Earned Value consulting is frequently delivered through hands-on training that is tailored to the needs of all levels of end-users, including corporate CEOs, project managers, control account managers, and schedule managers.
Integrated Baseline Review (IBR) Preparation
A government customer will usually demand a thorough project baseline examination shortly after contract award. The IBR, or Integrated Baseline Review, is the name given to this process. The goal of the IBR is to ensure an executable performance measurement baseline has been established for the entire contractual scope of work. Vendors must be able to show their clients that they have a working project plan in place and that risks and opportunities have been identified and quantified. Conducting a dry-run or mock IBR is the best approach to prepare for a customer review.
As part of the Mock Integrated Baseline Review, consultants who specialize in earned value will conduct a thorough assessment of the technical, schedule, and cost baseline as well as project risks and opportunities of their client's EVMS. This Mock IBR will include a series of interviews and data traces with control account managers (CAMs), integrated product team (IPT) leads, project managers, and other personnel. EVM consultants may provide questionnaires, rating forms, and other applicable materials that customer program offices and DCMA or DOE typically use during an IBR. Project managers and CAMs will often be prepared with one-on-one mentoring as well as group sessions led by an expert mentor.
The complete analysis of the technical, schedule, and cost baseline along with the practice interviews, will allow an earned value consultant to identify and address potential issues with the baseline before it is presented to the customer. They also let the contractor move through the IBR efficiently and professionally which will be a strong quality signal to the client.
Some EVM clients require contractors to prove their EVMS produces reliable data. They may do this through ongoing surveillance reviews or formal compliance reviews before and/or after the contract is accepted. Some of the formal government customer reviews include Compliance, Surveillance, and Review for Cause (RFC).
Contractors should expect government customers to monitor their EVMS even when that EVMS has been accepted and validated. This begins with contract award and continues for the duration of the project. The government customer wants assurance that a contractor's EVMS is continually compliant with EIA-748 32 guidelines and is effectively applied on the project, as well as continues to provide accurate and timely information for effective management visibility and control.
Part of Earned Value Consulting is conducting mock surveillance reviews. Similar to a Mock Integrated Baseline Review, EVMS consultants will often use questionnaires, rating forms, interview techniques, and data assessments that closely simulate a government review environment to help the contractor's project personnel prepare for the review. Data traces are also performed with key personnel such as the CAMs and functional managers. This includes performing manual and automated data quality checks to identify potential issues with the schedule and cost data. The interviews and data traces are used to verify project personnel have a full understanding of their scope of work, quality schedule and cost data have been established, as well as how they use the EVMS to manage their work.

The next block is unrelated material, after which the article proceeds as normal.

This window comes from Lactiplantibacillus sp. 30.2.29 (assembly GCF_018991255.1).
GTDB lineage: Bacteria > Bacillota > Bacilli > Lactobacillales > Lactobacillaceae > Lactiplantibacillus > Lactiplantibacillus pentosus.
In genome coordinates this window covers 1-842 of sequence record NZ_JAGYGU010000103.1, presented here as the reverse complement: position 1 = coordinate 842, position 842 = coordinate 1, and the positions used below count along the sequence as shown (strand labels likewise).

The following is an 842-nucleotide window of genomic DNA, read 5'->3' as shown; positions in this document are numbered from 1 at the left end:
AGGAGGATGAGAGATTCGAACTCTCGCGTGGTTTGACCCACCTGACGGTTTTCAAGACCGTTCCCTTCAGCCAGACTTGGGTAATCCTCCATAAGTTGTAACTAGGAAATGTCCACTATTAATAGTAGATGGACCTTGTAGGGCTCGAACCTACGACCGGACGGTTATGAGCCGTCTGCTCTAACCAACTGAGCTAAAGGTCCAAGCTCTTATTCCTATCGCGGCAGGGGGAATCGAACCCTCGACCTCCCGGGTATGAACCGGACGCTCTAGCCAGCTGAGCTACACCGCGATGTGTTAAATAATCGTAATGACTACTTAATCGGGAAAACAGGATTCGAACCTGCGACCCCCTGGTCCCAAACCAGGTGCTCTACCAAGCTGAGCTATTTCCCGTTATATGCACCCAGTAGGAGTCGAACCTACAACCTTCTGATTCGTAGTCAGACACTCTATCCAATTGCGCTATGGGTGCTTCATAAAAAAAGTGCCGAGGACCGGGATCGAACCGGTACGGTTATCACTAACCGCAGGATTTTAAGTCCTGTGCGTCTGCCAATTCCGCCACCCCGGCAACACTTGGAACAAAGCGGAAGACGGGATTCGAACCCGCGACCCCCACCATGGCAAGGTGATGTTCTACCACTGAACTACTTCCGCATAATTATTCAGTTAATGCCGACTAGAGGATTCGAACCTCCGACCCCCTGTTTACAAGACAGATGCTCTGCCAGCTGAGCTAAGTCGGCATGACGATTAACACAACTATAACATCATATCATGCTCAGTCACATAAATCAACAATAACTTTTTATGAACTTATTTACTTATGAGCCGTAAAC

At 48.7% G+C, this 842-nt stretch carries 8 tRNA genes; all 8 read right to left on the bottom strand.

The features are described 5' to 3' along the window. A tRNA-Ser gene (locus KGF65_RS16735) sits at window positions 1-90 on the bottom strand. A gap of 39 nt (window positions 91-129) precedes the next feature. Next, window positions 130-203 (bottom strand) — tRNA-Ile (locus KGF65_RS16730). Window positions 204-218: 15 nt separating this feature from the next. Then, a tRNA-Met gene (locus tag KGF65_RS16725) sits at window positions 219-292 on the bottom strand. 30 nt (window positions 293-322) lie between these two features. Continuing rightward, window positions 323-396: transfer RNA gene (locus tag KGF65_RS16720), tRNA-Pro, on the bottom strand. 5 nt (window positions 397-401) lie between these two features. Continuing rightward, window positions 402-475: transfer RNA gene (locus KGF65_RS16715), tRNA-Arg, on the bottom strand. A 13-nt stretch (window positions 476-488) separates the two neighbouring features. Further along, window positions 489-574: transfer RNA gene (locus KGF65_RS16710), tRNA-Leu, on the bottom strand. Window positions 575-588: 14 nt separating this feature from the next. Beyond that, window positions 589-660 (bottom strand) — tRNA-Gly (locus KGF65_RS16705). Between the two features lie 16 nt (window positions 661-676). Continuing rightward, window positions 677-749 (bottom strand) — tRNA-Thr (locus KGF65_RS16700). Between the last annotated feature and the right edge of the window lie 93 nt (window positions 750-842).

Once the review is complete, an Earned Value Consultant will provide specific recommendations on how the contractor can resolve any processes that are not compliant with EIA-748 prior to the government surveillance review.
DCMA EVMS Compliance Metrics
The Defense Contract Management Agency (DCMA) is responsible for reviewing contractor’s EVMS implement plans as well as verifying initial and continuing contractor compliance with the EIA-748 Standard for EVMS 32 guidelines. These metrics are a combination or manual and automated tests.
DCMA uses these metrics to discover potential concerns with a contractor's EVMS data. These metrics aid DCMA in evaluating the quality and traceability of a project's EVMS schedule and cost data. The measurements and metric thresholds help DCMA identify higher-risk process areas in the contractor's EVMS that they can further explore with the contractor during their EVMS review and surveillance activities.
DOE EVMS Compliance Assessment Process
The DOE Office of Project Management (PM) is responsible for establishing, maintaining, and executing the DOE EVMS compliance assessment process including initial compliance reviews and ongoing surveillance for DOE contracts. This is documented in the DOE PM EVMS Compliance Review Standard Operating Procedure (ECRSOP), the primary reference for determining contractor EVMS compliance with the EIA-748 Standard for EVMS 32 guidelines. The ECRSOP Appendix A includes the Compliance Assessment Guidance (CAG), EVMS Compliance Review Checklist (CRC), and Guideline Attributes and Tests. The matrix of Guideline attributes and test are a set of manual and automated tests with metric thresholds to identify potential issues with the schedule and cost data that assist with assessing the quality of the data. The intent is verify the system is providing valid, reliable, and auditable information that depicts actual conditions and trends for proactive management and control.